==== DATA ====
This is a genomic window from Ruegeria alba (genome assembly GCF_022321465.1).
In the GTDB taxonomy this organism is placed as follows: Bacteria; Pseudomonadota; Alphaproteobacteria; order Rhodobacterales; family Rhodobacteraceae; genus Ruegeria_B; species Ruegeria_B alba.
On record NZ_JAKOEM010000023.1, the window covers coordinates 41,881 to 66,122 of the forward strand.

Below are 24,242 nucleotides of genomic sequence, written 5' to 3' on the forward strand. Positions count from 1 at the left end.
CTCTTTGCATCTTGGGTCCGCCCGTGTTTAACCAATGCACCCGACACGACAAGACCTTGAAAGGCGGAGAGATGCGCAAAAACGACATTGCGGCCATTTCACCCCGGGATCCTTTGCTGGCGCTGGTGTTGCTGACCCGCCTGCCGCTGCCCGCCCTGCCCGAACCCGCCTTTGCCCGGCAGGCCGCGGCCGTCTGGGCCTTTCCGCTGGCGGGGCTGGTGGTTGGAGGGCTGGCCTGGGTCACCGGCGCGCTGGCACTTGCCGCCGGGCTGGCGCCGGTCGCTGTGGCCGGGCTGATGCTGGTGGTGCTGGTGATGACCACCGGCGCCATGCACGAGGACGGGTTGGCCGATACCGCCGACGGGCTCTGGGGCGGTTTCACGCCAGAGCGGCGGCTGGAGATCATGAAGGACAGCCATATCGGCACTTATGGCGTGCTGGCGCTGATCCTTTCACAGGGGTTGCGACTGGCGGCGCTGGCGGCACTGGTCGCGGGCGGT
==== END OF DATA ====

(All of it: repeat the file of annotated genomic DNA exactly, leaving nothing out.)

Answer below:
This is a genomic window from Ruegeria alba (genome assembly GCF_022321465.1).
In the GTDB taxonomy this organism is placed as follows: Bacteria; Pseudomonadota; Alphaproteobacteria; order Rhodobacterales; family Rhodobacteraceae; genus Ruegeria_B; species Ruegeria_B alba.
On record NZ_JAKOEM010000023.1, the window covers coordinates 41,881 to 66,122 of the forward strand.

Below are 24,242 nucleotides of genomic sequence, written 5' to 3' on the forward strand. Positions count from 1 at the left end.
CTCTTTGCATCTTGGGTCCGCCCGTGTTTAACCAATGCACCCGACACGACAAGACCTTGAAAGGCGGAGAGATGCGCAAAAACGACATTGCGGCCATTTCACCCCGGGATCCTTTGCTGGCGCTGGTGTTGCTGACCCGCCTGCCGCTGCCCGCCCTGCCCGAACCCGCCTTTGCCCGGCAGGCCGCGGCCGTCTGGGCCTTTCCGCTGGCGGGGCTGGTGGTTGGAGGGCTGGCCTGGGTCACCGGCGCGCTGGCACTTGCCGCCGGGCTGGCGCCGGTCGCTGTGGCCGGGCTGATGCTGGTGGTGCTGGTGATGACCACCGGCGCCATGCACGAGGACGGGTTGGCCGATACCGCCGACGGGCTCTGGGGCGGTTTCACGCCAGAGCGGCGGCTGGAGATCATGAAGGACAGCCATATCGGCACTTATGGCGTGCTGGCGCTGATCCTTTCACAGGGGTTGCGACTGGCGGCGCTGGCGGCACTGGTCGCGGGCGGT